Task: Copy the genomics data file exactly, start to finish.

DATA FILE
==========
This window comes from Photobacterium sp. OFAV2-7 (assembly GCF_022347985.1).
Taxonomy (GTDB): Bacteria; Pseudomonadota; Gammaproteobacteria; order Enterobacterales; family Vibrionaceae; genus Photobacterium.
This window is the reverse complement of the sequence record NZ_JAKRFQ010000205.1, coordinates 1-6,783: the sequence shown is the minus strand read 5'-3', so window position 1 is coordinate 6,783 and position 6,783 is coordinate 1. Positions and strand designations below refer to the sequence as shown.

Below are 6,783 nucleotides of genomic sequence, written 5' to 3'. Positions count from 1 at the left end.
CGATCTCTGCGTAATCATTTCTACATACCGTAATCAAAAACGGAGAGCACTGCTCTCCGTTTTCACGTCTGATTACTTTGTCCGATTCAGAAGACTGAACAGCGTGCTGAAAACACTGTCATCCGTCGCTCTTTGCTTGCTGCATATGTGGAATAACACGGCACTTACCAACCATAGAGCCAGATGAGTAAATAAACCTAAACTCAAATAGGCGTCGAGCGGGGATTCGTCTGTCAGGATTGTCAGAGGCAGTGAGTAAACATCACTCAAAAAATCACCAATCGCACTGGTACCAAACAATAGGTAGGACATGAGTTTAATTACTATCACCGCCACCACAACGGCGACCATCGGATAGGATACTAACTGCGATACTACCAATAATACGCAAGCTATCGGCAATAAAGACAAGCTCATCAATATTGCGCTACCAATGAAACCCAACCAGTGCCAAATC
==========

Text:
This window comes from Photobacterium sp. OFAV2-7 (assembly GCF_022347985.1).
Taxonomy (GTDB): Bacteria; Pseudomonadota; Gammaproteobacteria; order Enterobacterales; family Vibrionaceae; genus Photobacterium.
This window is the reverse complement of the sequence record NZ_JAKRFQ010000205.1, coordinates 1-6,783: the sequence shown is the minus strand read 5'-3', so window position 1 is coordinate 6,783 and position 6,783 is coordinate 1. Positions and strand designations below refer to the sequence as shown.

Below are 6,783 nucleotides of genomic sequence, written 5' to 3'. Positions count from 1 at the left end.
CGATCTCTGCGTAATCATTTCTACATACCGTAATCAAAAACGGAGAGCACTGCTCTCCGTTTTCACGTCTGATTACTTTGTCCGATTCAGAAGACTGAACAGCGTGCTGAAAACACTGTCATCCGTCGCTCTTTGCTTGCTGCATATGTGGAATAACACGGCACTTACCAACCATAGAGCCAGATGAGTAAATAAACCTAAACTCAAATAGGCGTCGAGCGGGGATTCGTCTGTCAGGATTGTCAGAGGCAGTGAGTAAACATCACTCAAAAAATCACCAATCGCACTGGTACCAAACAATAGGTAGGACATGAGTTTAATTACTATCACCGCCACCACAACGGCGACCATCGGATAGGATACTAACTGCGATACTACCAATAATACGCAAGCTATCGGCAATAAAGACAAGCTCATCAATATTGCGCTACCAATGAAACCCAACCAGTGCCAAATC